“There is a crack in everything. That's how the light gets in.” Leonard Cohen

Safe to say what I experienced is not uncommon for any small-town kid who goes too far from home and doesn't know where "up" is. It took time for me to connect to what matters most to me, what I missed most about home - nature. I learned to see the life heaving in every corner of the city, not just in the big parks or along the shore. I learned that I remain passionate about equity and it has a place in my teaching practice. I learned that breaking isn't a bad thing, if it means letting the light in. Learning involves letting go, and assimilating, and growing. For that reason, I connect deeply with the idea of wabi sabi, as I understand it. A few years ago I found a beautiful book written for children, touching on the meaning of wabi sabi. I was so delighted, I immediately bought more copies, knowing it was a concept I shared with others in my Reggio-inspired PLN. It resonated with me as deeply as the poem, the 100 languages. It struck me that embracing a wabi sabi view of learning was the only way to ensure all voices could be heard, all those 100 languages and 100 more. Being appreciative, rather than fearful, of things unexpected... leads to wonderful collaborations through playful inquiry. Being brave, that is, unafraid to make mistakes and face the consequences - that was not possible in a "lessons first, play as reward" classroom as I first saw and practiced when I began teaching back in 2003. Seeing diversity as much more than culture, language or colour, but encompassing ways of being beyond what is "neurotypical" - allows me to understand my own thinking better as I learn to understand that of others. Not having a set idea of how our classroom "should look" helps too, though I am often struck with self-doubt upon entering rooms of peers who manage to make their space showroom-perfect. Negotiating our space with students, talking about how we use our materials and our furniture and our bulletin boards - curriculum emerges as does the look of the space we share.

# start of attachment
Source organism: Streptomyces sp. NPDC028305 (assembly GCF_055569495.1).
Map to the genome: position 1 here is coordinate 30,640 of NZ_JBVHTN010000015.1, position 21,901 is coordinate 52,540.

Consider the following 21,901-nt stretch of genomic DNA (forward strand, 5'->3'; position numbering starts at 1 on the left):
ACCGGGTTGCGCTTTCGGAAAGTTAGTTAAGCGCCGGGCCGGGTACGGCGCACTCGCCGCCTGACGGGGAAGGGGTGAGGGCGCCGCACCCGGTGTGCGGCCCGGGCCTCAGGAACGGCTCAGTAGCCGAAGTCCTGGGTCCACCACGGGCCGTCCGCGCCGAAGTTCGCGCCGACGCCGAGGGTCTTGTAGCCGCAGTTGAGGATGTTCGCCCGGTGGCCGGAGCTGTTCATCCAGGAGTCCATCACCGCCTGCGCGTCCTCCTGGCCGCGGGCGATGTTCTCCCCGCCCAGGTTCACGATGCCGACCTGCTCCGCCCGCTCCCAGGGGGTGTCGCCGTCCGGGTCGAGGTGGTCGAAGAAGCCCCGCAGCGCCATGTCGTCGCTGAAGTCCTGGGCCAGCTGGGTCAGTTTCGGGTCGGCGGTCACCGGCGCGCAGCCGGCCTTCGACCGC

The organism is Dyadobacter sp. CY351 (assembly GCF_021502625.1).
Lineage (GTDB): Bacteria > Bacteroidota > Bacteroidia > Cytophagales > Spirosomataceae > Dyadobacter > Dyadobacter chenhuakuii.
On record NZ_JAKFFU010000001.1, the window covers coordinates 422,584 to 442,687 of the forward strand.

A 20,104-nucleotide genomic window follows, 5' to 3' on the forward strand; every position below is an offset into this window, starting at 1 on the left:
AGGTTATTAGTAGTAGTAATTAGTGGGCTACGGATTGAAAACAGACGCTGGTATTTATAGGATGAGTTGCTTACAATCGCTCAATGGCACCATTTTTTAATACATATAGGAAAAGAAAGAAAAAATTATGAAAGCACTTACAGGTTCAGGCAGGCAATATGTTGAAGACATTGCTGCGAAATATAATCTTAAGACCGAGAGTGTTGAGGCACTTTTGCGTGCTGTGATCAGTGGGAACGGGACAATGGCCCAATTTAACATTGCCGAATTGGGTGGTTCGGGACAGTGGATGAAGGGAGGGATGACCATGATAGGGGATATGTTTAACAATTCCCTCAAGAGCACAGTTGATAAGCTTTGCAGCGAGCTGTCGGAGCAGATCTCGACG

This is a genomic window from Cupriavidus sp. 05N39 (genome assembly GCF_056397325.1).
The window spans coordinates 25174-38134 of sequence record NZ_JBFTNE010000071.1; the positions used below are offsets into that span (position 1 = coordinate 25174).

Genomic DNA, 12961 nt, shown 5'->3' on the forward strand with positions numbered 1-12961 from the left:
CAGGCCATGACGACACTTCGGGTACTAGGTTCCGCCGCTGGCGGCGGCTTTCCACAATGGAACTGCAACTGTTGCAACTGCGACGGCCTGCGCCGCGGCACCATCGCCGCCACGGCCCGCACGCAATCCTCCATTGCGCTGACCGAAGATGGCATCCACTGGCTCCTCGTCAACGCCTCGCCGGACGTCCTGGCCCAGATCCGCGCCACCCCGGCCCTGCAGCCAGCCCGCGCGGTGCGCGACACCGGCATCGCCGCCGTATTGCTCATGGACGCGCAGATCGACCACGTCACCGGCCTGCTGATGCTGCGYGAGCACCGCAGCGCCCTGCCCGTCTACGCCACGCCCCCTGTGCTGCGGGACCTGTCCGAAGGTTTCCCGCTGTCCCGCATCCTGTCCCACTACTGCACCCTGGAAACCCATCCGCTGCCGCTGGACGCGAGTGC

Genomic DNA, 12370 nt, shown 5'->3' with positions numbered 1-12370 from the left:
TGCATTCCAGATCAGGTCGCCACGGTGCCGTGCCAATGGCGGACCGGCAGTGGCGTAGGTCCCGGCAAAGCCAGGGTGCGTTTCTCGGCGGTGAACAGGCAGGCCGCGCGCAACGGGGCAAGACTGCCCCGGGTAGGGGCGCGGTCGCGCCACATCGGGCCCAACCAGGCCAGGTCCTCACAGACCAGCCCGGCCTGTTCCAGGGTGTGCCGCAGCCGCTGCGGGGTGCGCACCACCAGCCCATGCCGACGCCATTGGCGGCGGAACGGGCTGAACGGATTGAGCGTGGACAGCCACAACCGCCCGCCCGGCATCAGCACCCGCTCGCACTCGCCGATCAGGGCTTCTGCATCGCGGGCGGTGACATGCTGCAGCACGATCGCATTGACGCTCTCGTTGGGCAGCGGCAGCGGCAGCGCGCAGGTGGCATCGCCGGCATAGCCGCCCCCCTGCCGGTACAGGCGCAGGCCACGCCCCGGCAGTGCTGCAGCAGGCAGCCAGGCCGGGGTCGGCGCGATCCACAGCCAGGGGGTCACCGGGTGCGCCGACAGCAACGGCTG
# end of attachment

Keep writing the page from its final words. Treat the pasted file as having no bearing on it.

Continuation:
Back in the spring I tackled this idea as well, this question I have about the meaning of beauty and how (or if) is it meaningful to teaching and learning. In describing it as one part of a "tangle of spaghetti" I was attempting to unravel, I said:

One such "noodle" running through my mind was the idea of beauty: What is beauty? What does it mean to enjoy something beautiful? Is beauty important to play? Is beauty important to learning? Are there shared ideas of beauty across the diversity of human cultures and across age groups? Do our notions of beauty change as we grow and learn?

I continue to ponder this idea, but without a perfect description of what it is, I still think seeing beauty in what might otherwise seem mundane leads one to see possibilities everywhere. Seeing beauty in others, especially when they are unable to see it themselves, is one of the greatest gifts we can give to a child or adult.

"Using spare text and haiku, Mark Reibstein weaves an extraordinary story about finding real beauty in unexpected places."

Below is the conversation that grew around the idea of being a courageous educator. Being courageous, being willing to accept other ways of seeing, remains the best way to learn alongside our students and partners every day. I'm grateful to the #ReggioPLC for this (and many other) critical conversations about our beliefs. Please note: the story has a second page, you will need to click through after reading the first.

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A favourite page from "Wabi Sabi".

A favourite photo of mine, capturing fall (above and below) on my street after a heavy rain. Autumn often evokes strong emotions, because the beauty is so fleeting, and carries with it the poignant reminder of life's passing. The reflection within further adds to the idea of finding ourselves in the cycles in nature, that we grow and shed and grow anew as we learn about life.

As I think of my relationships with students, teaching partners, and the larger community that come together around our Kindergarten class, I am struck by how much reflection goes on as we examine our world together. We find meaning through our interactions, and through remaining open to a world of natural beauty, we learn so much more than is possible in an organized, sanitized version of teaching in which only the proper, good, clean, pre-made materials are considered for use.

“We do not learn from experience... we learn from reflecting on experience.” John Dewey

Several days' worth of dandelions, lovingly collected by students during the first few weeks the flowers emerged. Treasures from nature always wind up on the "look closely" table under the window.

Dandelions, like fall leaves, become a part of play and exploration for weeks. They decorated "sand cakes", became necklaces and crown, were rubbed onto drawings to impart their golden glow, added to the snail globe to "give the snails something nice to eat and smell", places in vases, dried and ground up in the mortar and pestles, added to potions.

A common description found online. It seems a perfect way to leave a thought that I haven't finished yet.